St Denys Walmgate
St Denys Walmgate

St Denys, Walmgate is one of the oldest churches in central York. It boasts a wonderful collection of medieval glass, from the 12th-15th centuries.
The Norman doorway
The Norman doorway


The earliest record of a church here comes from 1154, but it seems likely that there was an earlier Anglo-Danish church on this spot. During excavations in 1846, a Danish 'hogback' grave marker was found, along with a Roman altar stone suggesting that a Roman temple once stood on this site.

Most of the present building is of 14th and 15th-century date and represents only the east end of the original church; imagine, then, how large the medieval building must have been!

There is no doubt what the most impressive feature of St Denys is; seven of the ten windows have medieval stained glass, most from the 14th and 15th centuries. The oldest glass is a pair of 2 12th century roundels, the oldest pieces of glass in York.

Other impressive pieces include a 1452 figure of St Denys, carrying his severed head, perhaps donated by the powerful Percy family, Earls of Northumberland. The Percy's townhouse stood directly opposite the church and the family maintained strong links with the church. Several Percy's are buried at St Denys, most notably the 3rd Earl, who was killed at the Battle of Towton in 1461.

Look for the stained glass panel depicting St John the Baptist wearing a coat made of camel skin. The centre window of the north aisle dates to about 1340 and shows St Margaret slaying a dragon, watched by three members of the Skelton family, who paid for the window. One of the family carries a model of the window itself.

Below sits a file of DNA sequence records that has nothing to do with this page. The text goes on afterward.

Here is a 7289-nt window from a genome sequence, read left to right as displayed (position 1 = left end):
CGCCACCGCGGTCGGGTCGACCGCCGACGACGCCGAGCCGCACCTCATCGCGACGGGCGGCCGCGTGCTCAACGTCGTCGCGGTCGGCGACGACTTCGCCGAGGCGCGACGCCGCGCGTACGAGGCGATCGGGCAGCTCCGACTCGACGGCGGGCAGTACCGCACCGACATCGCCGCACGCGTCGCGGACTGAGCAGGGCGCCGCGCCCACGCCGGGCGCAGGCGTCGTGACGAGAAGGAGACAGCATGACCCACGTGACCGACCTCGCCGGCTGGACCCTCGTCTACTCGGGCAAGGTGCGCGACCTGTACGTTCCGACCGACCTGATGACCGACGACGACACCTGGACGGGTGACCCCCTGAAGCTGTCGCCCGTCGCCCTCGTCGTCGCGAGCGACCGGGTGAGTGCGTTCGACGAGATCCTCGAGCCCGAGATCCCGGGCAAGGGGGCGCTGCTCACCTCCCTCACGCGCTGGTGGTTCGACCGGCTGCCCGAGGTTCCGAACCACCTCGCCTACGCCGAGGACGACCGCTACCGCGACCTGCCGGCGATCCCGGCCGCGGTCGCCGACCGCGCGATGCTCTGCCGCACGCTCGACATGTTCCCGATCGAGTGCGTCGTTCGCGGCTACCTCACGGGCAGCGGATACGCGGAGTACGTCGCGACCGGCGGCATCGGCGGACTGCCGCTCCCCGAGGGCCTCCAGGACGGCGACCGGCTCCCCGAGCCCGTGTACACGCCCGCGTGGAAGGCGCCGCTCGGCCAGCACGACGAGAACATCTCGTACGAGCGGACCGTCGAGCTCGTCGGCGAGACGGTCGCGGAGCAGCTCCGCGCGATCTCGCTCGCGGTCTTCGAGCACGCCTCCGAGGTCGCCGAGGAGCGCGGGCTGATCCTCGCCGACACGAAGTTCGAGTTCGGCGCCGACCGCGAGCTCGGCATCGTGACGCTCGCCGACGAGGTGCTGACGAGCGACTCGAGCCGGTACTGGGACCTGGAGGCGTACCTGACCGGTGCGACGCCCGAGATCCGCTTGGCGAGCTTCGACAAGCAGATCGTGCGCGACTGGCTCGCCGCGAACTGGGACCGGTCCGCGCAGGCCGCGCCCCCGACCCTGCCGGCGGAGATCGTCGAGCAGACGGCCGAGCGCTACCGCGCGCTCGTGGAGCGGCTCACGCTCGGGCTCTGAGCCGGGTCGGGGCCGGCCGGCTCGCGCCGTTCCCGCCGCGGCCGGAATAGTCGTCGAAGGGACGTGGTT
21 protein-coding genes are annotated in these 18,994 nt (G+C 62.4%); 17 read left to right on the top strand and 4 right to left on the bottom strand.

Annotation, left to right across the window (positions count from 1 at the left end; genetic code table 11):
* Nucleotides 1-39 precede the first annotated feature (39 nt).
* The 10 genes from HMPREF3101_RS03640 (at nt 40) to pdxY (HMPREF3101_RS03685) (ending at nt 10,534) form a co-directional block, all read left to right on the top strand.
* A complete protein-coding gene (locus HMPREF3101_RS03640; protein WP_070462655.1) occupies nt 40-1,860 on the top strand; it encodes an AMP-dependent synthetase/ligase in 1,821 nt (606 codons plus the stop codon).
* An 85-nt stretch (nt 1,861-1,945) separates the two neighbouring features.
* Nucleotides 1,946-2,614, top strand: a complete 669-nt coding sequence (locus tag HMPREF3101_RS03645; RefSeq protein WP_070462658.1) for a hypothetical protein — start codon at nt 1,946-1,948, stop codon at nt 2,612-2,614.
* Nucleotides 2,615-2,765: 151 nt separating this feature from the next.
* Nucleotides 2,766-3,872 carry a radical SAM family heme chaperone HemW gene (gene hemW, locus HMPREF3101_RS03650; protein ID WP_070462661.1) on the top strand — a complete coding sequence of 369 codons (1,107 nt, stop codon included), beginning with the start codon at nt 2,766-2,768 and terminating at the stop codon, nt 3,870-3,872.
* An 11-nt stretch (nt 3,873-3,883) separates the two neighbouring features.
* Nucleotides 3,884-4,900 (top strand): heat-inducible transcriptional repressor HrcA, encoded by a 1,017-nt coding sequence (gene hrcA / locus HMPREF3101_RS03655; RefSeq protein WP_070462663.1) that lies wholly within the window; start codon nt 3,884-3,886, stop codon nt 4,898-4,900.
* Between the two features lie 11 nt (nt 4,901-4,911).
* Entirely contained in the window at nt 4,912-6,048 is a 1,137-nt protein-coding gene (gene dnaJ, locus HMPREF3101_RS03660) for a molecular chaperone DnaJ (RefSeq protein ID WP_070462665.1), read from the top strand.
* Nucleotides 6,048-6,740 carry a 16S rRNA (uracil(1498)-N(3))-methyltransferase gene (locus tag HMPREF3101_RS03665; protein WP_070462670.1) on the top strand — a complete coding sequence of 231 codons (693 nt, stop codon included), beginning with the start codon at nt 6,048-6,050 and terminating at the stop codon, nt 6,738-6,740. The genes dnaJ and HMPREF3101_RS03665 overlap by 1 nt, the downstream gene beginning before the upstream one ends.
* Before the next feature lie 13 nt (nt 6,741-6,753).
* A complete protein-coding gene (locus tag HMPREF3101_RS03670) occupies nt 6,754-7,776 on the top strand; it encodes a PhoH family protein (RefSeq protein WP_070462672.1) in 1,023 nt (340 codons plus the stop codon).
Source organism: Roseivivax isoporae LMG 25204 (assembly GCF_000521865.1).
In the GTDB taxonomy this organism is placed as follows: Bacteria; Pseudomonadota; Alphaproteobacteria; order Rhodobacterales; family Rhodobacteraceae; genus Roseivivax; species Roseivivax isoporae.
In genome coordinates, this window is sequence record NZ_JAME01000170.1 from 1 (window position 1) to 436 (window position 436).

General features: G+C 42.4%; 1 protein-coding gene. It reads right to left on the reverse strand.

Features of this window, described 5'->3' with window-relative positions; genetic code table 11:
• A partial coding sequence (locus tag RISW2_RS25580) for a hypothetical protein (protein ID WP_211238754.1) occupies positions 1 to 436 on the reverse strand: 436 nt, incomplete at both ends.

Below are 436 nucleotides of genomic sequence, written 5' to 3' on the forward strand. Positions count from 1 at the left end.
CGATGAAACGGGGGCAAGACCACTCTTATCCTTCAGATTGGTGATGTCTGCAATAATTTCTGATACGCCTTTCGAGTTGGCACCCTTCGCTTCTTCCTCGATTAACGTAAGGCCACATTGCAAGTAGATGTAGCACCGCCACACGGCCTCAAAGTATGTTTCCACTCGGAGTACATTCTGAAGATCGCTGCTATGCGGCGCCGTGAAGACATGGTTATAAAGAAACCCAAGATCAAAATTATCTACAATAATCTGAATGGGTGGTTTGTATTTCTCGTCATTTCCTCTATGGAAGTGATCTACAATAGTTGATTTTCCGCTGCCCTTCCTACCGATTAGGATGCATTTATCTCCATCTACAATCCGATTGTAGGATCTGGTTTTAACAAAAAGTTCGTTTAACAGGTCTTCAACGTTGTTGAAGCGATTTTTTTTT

The 15th century north window of the east wall depicts the Biblical Tree of Jesse.

The church was favoured by the Fishmongers' Guild, who ran a busy fish market at nearby Foss Bridge.

Other Features

The impressive Norman doorway is set in what was originally a window opening. It was inserted here after the nave was shortened in the late 18th century. Another historic feature is the 15th-century roof, with carved heraldic panels. High above the south aisle arches are four 12th century carved heads, and in a side chapel is a very plain 15th-century font.

The Unlucky Church

St Denys has had more than its fair share of misfortune over the years, earning itself the unwelcome moniker 'The Unlucky Church'. The original building was much larger than it is today, but part of it was lost when the nearby King's Fishpool was drained in the late 18th century and the ground subsided. Then a sewer was built nearby and the construction caused more of the church to give way.

The church spire was hit by cannon shot in the Civil War, and by lightning in the 18th century. The spire remarkably stayed upright, but high winds a few years later made it unstable and it was taken down for safety's sake. Finally, the elongated nave was truncated and the transepts were torn down in 1797, giving us the rather squat, oddly proportioned building we see today.

The west tower
The west tower
12th century stained glass roundel
12th-century stained glass roundel